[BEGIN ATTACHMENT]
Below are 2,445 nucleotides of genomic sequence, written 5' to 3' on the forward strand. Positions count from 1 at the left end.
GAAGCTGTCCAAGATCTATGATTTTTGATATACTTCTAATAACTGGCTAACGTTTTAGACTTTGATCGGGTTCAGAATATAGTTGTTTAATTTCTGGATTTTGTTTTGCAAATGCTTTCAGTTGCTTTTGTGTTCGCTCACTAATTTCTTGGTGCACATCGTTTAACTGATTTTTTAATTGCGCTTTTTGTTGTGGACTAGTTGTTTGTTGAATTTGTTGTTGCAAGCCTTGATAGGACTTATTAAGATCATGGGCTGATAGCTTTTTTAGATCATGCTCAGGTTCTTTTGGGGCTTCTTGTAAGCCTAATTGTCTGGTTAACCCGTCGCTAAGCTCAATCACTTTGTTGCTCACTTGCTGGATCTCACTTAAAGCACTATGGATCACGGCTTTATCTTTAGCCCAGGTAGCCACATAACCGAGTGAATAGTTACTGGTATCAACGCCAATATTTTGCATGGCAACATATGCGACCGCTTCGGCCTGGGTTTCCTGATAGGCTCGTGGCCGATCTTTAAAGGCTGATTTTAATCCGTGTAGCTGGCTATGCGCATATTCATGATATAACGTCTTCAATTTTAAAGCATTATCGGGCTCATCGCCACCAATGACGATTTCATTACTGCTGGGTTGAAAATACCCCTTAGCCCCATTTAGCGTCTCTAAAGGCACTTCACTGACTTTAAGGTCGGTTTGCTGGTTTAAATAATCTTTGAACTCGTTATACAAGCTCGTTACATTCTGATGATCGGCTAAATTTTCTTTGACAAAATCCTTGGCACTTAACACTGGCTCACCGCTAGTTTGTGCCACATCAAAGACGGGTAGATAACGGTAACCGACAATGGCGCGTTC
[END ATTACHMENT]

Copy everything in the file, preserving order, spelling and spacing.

Below are 2,445 nucleotides of genomic sequence, written 5' to 3' on the forward strand. Positions count from 1 at the left end.
GAAGCTGTCCAAGATCTATGATTTTTGATATACTTCTAATAACTGGCTAACGTTTTAGACTTTGATCGGGTTCAGAATATAGTTGTTTAATTTCTGGATTTTGTTTTGCAAATGCTTTCAGTTGCTTTTGTGTTCGCTCACTAATTTCTTGGTGCACATCGTTTAACTGATTTTTTAATTGCGCTTTTTGTTGTGGACTAGTTGTTTGTTGAATTTGTTGTTGCAAGCCTTGATAGGACTTATTAAGATCATGGGCTGATAGCTTTTTTAGATCATGCTCAGGTTCTTTTGGGGCTTCTTGTAAGCCTAATTGTCTGGTTAACCCGTCGCTAAGCTCAATCACTTTGTTGCTCACTTGCTGGATCTCACTTAAAGCACTATGGATCACGGCTTTATCTTTAGCCCAGGTAGCCACATAACCGAGTGAATAGTTACTGGTATCAACGCCAATATTTTGCATGGCAACATATGCGACCGCTTCGGCCTGGGTTTCCTGATAGGCTCGTGGCCGATCTTTAAAGGCTGATTTTAATCCGTGTAGCTGGCTATGCGCATATTCATGATATAACGTCTTCAATTTTAAAGCATTATCGGGCTCATCGCCACCAATGACGATTTCATTACTGCTGGGTTGAAAATACCCCTTAGCCCCATTTAGCGTCTCTAAAGGCACTTCACTGACTTTAAGGTCGGTTTGCTGGTTTAAATAATCTTTGAACTCGTTATACAAGCTCGTTACATTCTGATGATCGGCTAAATTTTCTTTGACAAAATCCTTGGCACTTAACACTGGCTCACCGCTAGTTTGTGCCACATCAAAGACGGGTAGATAACGGTAACCGACAATGGCGCGTTC